HRIS Systems Implementation Tips

Mahmud HasanWork out the HRMS Software or HRMS payroll Implementation Details before Signing the Contract

• Verify the Implementer’s Experience – Every implementation expert has to perform their first HRIS software implementation; just don’t let it be you. If it were me, I would not be in their first ten installs and maybe even twenty, if the implementation involves payroll. When it comes to implementing HRIS software and especially HRMS Payroll systems, there is absolutely no substitute for experience. Be sure and find out exactly how much experience the individual has that will be overseeing or performing the engagement.

It’s highly likely that you have checked references on the HRIS or HRMS software, but have you also checked references on the individual who will be performing your implementation? Important questions to ask when following up with these references might include the following:

o Was HRIS or HRMS software implementation project completed on time and within budget?
o Would you use the implementer again?
o How was the implementer at explaining technical issues?
o Were you delivered what was promised?
o How was the HRIS or HRMS software training?

• Is Scope Well Defined – This is one of those cases where assuming can cause you lots of problems. Don’t assume what you expect to have done will be completed in the hours allotted for the engagement. Make sure everything you expect to have completed is included in an implementation schedule.

I recommend requiring the company performing the HRMS software implementation, provide you a low to high expected range of time for each phase and for each product option of the engagement. If you have a custom report or interface that needs to be created, make sure it is included in the estimated hours.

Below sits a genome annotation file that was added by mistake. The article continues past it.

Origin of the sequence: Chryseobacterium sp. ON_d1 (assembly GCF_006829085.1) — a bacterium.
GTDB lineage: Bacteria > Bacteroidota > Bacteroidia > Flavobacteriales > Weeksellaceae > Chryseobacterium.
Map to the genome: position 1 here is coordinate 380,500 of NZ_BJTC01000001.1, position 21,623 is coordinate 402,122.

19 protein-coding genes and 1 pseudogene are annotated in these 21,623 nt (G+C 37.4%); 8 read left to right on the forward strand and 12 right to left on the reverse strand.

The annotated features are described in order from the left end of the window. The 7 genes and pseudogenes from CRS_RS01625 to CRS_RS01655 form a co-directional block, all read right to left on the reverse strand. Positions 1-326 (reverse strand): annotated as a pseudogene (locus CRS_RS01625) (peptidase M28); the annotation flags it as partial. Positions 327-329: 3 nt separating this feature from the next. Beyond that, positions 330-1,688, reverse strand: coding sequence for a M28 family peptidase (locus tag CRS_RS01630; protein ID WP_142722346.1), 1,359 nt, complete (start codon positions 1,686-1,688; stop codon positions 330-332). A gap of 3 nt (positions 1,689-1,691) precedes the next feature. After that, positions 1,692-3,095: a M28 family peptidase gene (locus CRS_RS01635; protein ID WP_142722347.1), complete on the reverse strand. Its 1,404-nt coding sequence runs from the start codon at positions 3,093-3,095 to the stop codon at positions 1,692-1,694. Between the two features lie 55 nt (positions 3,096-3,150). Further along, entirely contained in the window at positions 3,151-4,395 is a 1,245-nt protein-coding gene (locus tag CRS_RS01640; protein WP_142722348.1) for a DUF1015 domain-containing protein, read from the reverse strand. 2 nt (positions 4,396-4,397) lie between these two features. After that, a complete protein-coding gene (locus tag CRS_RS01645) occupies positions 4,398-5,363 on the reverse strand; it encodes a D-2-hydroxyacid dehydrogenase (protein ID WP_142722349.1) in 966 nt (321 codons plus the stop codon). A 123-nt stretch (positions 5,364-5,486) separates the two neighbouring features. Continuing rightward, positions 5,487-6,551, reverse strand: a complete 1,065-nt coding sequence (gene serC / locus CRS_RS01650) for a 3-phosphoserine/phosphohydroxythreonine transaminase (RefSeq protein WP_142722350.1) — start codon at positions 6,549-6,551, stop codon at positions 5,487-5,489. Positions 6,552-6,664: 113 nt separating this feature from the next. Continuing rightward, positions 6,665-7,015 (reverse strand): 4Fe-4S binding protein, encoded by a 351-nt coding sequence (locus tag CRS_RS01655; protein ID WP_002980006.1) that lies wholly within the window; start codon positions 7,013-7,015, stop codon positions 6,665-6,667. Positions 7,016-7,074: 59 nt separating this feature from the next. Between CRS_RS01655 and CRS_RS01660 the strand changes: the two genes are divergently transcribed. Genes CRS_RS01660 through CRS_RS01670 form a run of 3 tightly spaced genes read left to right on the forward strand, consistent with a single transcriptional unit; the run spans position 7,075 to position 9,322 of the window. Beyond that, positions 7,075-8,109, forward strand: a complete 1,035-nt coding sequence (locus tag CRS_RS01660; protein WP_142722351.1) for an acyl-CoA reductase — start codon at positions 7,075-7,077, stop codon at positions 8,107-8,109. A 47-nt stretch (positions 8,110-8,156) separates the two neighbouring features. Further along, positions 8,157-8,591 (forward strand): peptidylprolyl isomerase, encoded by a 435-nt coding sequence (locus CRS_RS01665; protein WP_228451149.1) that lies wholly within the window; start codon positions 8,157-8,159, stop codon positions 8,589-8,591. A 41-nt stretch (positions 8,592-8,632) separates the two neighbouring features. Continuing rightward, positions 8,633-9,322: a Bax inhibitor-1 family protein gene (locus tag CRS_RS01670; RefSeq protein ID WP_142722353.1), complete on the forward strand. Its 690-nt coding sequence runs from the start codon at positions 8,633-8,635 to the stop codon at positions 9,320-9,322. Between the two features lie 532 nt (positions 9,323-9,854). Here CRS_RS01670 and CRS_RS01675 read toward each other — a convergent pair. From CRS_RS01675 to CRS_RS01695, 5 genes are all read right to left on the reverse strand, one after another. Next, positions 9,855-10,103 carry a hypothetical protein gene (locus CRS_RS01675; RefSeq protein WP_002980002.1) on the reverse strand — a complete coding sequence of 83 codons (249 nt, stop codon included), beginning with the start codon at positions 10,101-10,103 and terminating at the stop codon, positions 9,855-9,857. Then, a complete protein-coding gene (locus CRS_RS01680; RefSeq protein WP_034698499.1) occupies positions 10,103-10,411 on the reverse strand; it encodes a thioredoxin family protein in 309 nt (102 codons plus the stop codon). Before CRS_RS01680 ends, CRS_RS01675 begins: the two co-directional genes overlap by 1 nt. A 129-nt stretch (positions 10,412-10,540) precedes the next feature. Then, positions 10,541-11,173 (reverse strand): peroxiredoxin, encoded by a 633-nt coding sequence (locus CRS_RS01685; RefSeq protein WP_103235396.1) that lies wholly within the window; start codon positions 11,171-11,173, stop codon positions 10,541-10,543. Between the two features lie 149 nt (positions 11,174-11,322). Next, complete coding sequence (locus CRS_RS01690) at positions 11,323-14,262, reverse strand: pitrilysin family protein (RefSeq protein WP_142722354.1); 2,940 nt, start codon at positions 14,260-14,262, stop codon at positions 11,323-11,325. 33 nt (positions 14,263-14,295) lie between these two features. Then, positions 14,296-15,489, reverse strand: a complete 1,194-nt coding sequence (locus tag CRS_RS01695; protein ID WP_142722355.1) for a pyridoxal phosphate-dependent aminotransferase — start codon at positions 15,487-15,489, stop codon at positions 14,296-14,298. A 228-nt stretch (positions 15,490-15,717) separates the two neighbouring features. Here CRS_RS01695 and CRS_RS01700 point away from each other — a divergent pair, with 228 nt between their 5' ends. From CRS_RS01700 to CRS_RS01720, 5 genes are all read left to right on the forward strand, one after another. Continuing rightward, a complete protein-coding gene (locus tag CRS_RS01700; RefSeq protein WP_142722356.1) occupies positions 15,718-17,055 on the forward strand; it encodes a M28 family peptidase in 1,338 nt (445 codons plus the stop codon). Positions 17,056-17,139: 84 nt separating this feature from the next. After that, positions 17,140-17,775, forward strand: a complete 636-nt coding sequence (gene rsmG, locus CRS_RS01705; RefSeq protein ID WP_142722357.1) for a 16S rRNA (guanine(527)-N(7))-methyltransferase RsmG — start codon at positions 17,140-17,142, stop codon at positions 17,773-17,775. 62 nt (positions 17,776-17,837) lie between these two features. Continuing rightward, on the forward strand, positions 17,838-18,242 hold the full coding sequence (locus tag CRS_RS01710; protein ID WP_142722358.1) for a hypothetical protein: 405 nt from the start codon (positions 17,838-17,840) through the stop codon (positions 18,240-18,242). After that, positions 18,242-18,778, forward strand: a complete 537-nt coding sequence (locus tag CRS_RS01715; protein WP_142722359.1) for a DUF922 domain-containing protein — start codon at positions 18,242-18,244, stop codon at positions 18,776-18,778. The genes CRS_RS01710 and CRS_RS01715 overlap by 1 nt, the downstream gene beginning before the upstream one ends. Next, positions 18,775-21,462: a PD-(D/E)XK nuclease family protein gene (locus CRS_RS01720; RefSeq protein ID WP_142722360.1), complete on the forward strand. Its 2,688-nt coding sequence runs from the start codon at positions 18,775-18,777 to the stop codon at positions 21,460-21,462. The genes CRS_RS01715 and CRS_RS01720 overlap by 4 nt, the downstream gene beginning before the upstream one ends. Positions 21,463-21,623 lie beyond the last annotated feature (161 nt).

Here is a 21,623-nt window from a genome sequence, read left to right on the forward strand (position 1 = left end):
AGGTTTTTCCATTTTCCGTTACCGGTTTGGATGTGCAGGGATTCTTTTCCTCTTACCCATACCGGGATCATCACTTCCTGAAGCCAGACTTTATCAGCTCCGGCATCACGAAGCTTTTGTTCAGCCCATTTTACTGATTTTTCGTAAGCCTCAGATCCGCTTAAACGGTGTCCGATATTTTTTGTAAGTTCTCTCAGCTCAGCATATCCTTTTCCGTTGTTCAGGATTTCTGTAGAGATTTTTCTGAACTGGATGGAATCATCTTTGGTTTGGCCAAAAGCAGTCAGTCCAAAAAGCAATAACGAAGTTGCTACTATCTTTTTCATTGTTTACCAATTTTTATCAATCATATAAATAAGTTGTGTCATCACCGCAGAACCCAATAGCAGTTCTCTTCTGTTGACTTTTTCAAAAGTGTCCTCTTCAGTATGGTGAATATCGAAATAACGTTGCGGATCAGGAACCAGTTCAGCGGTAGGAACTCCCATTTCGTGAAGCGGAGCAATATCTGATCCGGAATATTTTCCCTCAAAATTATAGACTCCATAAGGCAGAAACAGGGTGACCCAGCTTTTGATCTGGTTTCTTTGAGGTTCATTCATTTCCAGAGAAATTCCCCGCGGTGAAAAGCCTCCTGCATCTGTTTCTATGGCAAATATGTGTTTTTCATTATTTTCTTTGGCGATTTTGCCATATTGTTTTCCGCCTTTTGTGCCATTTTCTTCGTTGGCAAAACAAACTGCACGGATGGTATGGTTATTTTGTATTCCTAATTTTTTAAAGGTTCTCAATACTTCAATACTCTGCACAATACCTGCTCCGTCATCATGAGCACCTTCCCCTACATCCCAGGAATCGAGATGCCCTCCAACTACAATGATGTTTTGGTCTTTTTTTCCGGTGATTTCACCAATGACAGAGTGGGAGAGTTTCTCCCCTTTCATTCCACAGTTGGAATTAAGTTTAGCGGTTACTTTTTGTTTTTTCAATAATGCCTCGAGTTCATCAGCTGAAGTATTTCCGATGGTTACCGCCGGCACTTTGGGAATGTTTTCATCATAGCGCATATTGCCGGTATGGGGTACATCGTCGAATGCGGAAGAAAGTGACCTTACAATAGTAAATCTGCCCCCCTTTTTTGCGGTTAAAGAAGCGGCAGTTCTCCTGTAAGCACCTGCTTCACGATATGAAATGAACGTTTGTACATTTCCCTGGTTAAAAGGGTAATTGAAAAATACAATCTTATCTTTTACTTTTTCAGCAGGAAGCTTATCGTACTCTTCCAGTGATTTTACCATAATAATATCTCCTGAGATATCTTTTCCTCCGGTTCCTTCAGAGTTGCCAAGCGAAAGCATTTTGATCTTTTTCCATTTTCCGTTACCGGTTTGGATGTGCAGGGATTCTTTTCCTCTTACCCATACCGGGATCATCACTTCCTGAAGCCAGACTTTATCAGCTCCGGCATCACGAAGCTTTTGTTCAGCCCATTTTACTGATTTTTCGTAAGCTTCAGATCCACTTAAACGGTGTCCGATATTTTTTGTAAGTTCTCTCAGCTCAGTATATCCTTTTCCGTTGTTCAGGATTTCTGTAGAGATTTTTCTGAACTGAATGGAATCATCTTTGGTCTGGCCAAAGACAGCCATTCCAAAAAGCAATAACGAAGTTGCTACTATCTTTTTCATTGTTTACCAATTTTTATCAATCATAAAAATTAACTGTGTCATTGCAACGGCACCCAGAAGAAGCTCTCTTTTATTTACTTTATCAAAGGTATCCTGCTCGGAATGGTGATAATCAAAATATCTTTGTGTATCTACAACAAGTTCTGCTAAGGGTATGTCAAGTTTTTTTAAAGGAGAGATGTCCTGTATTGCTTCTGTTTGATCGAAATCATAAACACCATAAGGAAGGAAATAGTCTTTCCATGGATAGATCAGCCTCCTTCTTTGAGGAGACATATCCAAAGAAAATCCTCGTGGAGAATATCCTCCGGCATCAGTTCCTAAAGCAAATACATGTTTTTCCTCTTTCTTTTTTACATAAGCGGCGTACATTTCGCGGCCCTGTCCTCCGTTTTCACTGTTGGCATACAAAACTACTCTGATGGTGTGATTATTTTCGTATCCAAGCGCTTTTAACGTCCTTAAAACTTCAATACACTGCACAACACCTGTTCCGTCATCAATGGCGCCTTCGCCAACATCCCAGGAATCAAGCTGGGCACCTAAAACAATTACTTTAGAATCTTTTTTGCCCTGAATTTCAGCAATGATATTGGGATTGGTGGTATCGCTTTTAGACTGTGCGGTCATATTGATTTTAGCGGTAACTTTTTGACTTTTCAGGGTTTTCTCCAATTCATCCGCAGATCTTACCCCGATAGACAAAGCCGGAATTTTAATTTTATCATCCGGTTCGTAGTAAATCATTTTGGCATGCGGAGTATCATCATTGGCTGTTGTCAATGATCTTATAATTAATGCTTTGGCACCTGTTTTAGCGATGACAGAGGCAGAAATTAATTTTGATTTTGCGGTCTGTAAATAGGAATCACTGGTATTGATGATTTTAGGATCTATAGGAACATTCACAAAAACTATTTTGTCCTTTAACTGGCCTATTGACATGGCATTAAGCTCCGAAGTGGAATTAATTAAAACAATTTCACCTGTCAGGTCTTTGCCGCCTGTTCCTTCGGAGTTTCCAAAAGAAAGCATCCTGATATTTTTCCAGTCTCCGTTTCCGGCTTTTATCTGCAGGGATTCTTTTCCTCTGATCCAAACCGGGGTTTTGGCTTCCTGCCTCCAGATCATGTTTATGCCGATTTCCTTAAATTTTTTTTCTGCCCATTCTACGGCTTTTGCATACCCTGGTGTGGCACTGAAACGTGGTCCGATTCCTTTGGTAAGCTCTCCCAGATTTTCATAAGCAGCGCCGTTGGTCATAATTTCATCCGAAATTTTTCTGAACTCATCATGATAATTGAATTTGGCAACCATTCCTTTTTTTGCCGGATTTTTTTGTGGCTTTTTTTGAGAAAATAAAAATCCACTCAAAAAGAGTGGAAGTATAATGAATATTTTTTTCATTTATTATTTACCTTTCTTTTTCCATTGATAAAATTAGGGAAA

Once Work Begins

• Be Prepared – This seems obvious but, believe me, this is a constant issue for HRIS software and HRMS software implementation consultants. We told clients exactly what we needed when we arrive for the first day of the engagement and at least a quarter of the time, the client would not be prepared. The problem became so common that we started requiring clients to email or mail us the information we needed on day one before we would even book travel or schedule the trip.

• Clear the schedules as much as possible – I hated sitting around during an engagement but sometimes this was unavoidable because the people we needed to meet with, such as I.T. or human resources, were not available while we were on-site. Make sure to let your I.T. staff, or any other departments that may be involved, know when they need to clear their schedules.

• Keep Job Focused – This is as much the consultant’s job as it is yours. While on engagements, I frequently had clients ask about additional capabilities or the “oh yeas, can we do this too?”. I always handled this situation the same. Let me finish what we have to do and then we can look at available time or extra time, for extra work not included in the original scope. This was not an issue on my projects but one of my consultants had a real challenge with staying focused and was over budget on the majority of his projects.

• Track Hours – If the project is a long one, make sure to track the hours worked by the consultant. Believe it or not, very few of the companies I worked with actually did this.

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